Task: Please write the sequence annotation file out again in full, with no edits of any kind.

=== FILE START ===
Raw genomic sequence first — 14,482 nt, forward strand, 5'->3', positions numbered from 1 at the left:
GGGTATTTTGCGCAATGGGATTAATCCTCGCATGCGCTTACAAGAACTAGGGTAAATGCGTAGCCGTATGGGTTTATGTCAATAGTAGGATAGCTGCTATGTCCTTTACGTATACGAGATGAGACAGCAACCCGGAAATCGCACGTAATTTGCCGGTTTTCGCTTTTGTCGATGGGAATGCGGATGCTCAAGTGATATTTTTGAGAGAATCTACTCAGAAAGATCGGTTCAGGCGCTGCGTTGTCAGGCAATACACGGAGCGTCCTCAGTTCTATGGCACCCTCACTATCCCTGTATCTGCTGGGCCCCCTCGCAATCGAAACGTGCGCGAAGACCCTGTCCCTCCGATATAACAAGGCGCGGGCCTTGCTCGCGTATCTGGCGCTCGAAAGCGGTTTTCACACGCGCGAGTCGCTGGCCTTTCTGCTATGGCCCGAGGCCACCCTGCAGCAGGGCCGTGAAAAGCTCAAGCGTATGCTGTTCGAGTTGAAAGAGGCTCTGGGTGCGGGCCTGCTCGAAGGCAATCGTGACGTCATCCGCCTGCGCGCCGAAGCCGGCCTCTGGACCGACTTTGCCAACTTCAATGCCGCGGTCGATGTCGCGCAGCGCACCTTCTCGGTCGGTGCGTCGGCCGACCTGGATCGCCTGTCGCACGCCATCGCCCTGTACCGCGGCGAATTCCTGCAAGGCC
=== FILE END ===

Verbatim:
Raw genomic sequence first — 14,482 nt, forward strand, 5'->3', positions numbered from 1 at the left:
GGGTATTTTGCGCAATGGGATTAATCCTCGCATGCGCTTACAAGAACTAGGGTAAATGCGTAGCCGTATGGGTTTATGTCAATAGTAGGATAGCTGCTATGTCCTTTACGTATACGAGATGAGACAGCAACCCGGAAATCGCACGTAATTTGCCGGTTTTCGCTTTTGTCGATGGGAATGCGGATGCTCAAGTGATATTTTTGAGAGAATCTACTCAGAAAGATCGGTTCAGGCGCTGCGTTGTCAGGCAATACACGGAGCGTCCTCAGTTCTATGGCACCCTCACTATCCCTGTATCTGCTGGGCCCCCTCGCAATCGAAACGTGCGCGAAGACCCTGTCCCTCCGATATAACAAGGCGCGGGCCTTGCTCGCGTATCTGGCGCTCGAAAGCGGTTTTCACACGCGCGAGTCGCTGGCCTTTCTGCTATGGCCCGAGGCCACCCTGCAGCAGGGCCGTGAAAAGCTCAAGCGTATGCTGTTCGAGTTGAAAGAGGCTCTGGGTGCGGGCCTGCTCGAAGGCAATCGTGACGTCATCCGCCTGCGCGCCGAAGCCGGCCTCTGGACCGACTTTGCCAACTTCAATGCCGCGGTCGATGTCGCGCAGCGCACCTTCTCGGTCGGTGCGTCGGCCGACCTGGATCGCCTGTCGCACGCCATCGCCCTGTACCGCGGCGAATTCCTGCAAGGCC